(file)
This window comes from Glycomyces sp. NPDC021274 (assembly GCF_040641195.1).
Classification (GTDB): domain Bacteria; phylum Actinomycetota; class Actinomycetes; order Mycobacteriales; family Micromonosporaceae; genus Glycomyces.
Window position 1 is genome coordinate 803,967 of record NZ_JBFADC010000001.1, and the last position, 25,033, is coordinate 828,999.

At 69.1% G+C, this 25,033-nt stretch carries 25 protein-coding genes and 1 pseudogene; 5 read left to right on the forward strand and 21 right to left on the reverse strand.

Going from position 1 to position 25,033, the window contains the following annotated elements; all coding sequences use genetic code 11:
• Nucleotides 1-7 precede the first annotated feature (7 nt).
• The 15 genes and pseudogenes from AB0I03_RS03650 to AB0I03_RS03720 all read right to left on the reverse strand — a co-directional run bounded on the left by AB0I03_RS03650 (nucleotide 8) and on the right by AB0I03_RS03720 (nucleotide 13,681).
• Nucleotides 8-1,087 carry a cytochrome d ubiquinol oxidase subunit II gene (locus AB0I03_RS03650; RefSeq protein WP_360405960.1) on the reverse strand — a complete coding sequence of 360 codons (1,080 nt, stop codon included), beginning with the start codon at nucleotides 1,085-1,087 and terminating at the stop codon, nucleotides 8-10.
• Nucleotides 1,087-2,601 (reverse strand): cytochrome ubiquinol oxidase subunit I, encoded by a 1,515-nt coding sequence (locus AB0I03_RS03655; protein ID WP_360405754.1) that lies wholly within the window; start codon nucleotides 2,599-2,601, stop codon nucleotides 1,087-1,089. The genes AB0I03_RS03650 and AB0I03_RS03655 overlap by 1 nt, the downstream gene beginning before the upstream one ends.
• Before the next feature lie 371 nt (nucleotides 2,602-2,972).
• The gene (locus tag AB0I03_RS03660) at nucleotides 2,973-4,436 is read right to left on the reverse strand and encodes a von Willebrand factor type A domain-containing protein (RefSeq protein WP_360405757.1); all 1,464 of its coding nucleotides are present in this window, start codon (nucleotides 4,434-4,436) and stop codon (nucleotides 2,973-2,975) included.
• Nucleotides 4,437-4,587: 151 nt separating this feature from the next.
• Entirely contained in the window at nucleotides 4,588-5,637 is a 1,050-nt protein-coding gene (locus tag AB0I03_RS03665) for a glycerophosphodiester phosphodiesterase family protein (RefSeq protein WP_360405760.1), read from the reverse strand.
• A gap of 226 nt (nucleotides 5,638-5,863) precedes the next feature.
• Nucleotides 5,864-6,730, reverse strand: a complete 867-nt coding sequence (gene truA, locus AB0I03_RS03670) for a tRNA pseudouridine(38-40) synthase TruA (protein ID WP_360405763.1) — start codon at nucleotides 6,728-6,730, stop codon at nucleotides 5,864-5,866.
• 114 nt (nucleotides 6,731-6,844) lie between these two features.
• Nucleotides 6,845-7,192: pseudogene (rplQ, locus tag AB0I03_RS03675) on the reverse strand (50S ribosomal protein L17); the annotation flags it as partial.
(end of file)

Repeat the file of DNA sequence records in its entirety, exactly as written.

This window comes from Glycomyces sp. NPDC021274 (assembly GCF_040641195.1).
Classification (GTDB): domain Bacteria; phylum Actinomycetota; class Actinomycetes; order Mycobacteriales; family Micromonosporaceae; genus Glycomyces.
Window position 1 is genome coordinate 803,967 of record NZ_JBFADC010000001.1, and the last position, 25,033, is coordinate 828,999.

At 69.1% G+C, this 25,033-nt stretch carries 25 protein-coding genes and 1 pseudogene; 5 read left to right on the forward strand and 21 right to left on the reverse strand.

Going from position 1 to position 25,033, the window contains the following annotated elements; all coding sequences use genetic code 11:
• Nucleotides 1-7 precede the first annotated feature (7 nt).
• The 15 genes and pseudogenes from AB0I03_RS03650 to AB0I03_RS03720 all read right to left on the reverse strand — a co-directional run bounded on the left by AB0I03_RS03650 (nucleotide 8) and on the right by AB0I03_RS03720 (nucleotide 13,681).
• Nucleotides 8-1,087 carry a cytochrome d ubiquinol oxidase subunit II gene (locus AB0I03_RS03650; RefSeq protein WP_360405960.1) on the reverse strand — a complete coding sequence of 360 codons (1,080 nt, stop codon included), beginning with the start codon at nucleotides 1,085-1,087 and terminating at the stop codon, nucleotides 8-10.
• Nucleotides 1,087-2,601 (reverse strand): cytochrome ubiquinol oxidase subunit I, encoded by a 1,515-nt coding sequence (locus AB0I03_RS03655; protein ID WP_360405754.1) that lies wholly within the window; start codon nucleotides 2,599-2,601, stop codon nucleotides 1,087-1,089. The genes AB0I03_RS03650 and AB0I03_RS03655 overlap by 1 nt, the downstream gene beginning before the upstream one ends.
• Before the next feature lie 371 nt (nucleotides 2,602-2,972).
• The gene (locus tag AB0I03_RS03660) at nucleotides 2,973-4,436 is read right to left on the reverse strand and encodes a von Willebrand factor type A domain-containing protein (RefSeq protein WP_360405757.1); all 1,464 of its coding nucleotides are present in this window, start codon (nucleotides 4,434-4,436) and stop codon (nucleotides 2,973-2,975) included.
• Nucleotides 4,437-4,587: 151 nt separating this feature from the next.
• Entirely contained in the window at nucleotides 4,588-5,637 is a 1,050-nt protein-coding gene (locus tag AB0I03_RS03665) for a glycerophosphodiester phosphodiesterase family protein (RefSeq protein WP_360405760.1), read from the reverse strand.
• A gap of 226 nt (nucleotides 5,638-5,863) precedes the next feature.
• Nucleotides 5,864-6,730, reverse strand: a complete 867-nt coding sequence (gene truA, locus AB0I03_RS03670) for a tRNA pseudouridine(38-40) synthase TruA (protein ID WP_360405763.1) — start codon at nucleotides 6,728-6,730, stop codon at nucleotides 5,864-5,866.
• 114 nt (nucleotides 6,731-6,844) lie between these two features.
• Nucleotides 6,845-7,192: pseudogene (rplQ, locus tag AB0I03_RS03675) on the reverse strand (50S ribosomal protein L17); the annotation flags it as partial.